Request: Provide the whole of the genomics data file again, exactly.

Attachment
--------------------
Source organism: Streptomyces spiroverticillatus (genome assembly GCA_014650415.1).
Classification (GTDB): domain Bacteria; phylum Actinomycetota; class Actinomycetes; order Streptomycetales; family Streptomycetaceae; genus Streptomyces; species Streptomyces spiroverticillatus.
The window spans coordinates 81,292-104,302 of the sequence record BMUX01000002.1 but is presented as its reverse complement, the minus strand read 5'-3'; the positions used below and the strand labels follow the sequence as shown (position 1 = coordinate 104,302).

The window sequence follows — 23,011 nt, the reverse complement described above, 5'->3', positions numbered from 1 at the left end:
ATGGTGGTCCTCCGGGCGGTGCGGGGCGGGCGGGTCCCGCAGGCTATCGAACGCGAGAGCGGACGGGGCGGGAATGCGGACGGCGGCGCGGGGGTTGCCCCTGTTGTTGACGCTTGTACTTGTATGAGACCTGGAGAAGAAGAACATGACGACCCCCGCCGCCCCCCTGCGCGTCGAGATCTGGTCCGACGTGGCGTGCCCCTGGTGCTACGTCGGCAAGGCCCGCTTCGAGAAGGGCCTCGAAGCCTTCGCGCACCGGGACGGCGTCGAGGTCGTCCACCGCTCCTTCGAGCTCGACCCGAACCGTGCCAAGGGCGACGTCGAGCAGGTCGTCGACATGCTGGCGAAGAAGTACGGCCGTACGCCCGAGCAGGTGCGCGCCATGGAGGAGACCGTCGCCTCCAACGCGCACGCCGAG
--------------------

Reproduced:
Source organism: Streptomyces spiroverticillatus (genome assembly GCA_014650415.1).
Classification (GTDB): domain Bacteria; phylum Actinomycetota; class Actinomycetes; order Streptomycetales; family Streptomycetaceae; genus Streptomyces; species Streptomyces spiroverticillatus.
The window spans coordinates 81,292-104,302 of the sequence record BMUX01000002.1 but is presented as its reverse complement, the minus strand read 5'-3'; the positions used below and the strand labels follow the sequence as shown (position 1 = coordinate 104,302).

The window sequence follows — 23,011 nt, the reverse complement described above, 5'->3', positions numbered from 1 at the left end:
ATGGTGGTCCTCCGGGCGGTGCGGGGCGGGCGGGTCCCGCAGGCTATCGAACGCGAGAGCGGACGGGGCGGGAATGCGGACGGCGGCGCGGGGGTTGCCCCTGTTGTTGACGCTTGTACTTGTATGAGACCTGGAGAAGAAGAACATGACGACCCCCGCCGCCCCCCTGCGCGTCGAGATCTGGTCCGACGTGGCGTGCCCCTGGTGCTACGTCGGCAAGGCCCGCTTCGAGAAGGGCCTCGAAGCCTTCGCGCACCGGGACGGCGTCGAGGTCGTCCACCGCTCCTTCGAGCTCGACCCGAACCGTGCCAAGGGCGACGTCGAGCAGGTCGTCGACATGCTGGCGAAGAAGTACGGCCGTACGCCCGAGCAGGTGCGCGCCATGGAGGAGACCGTCGCCTCCAACGCGCACGCCGAG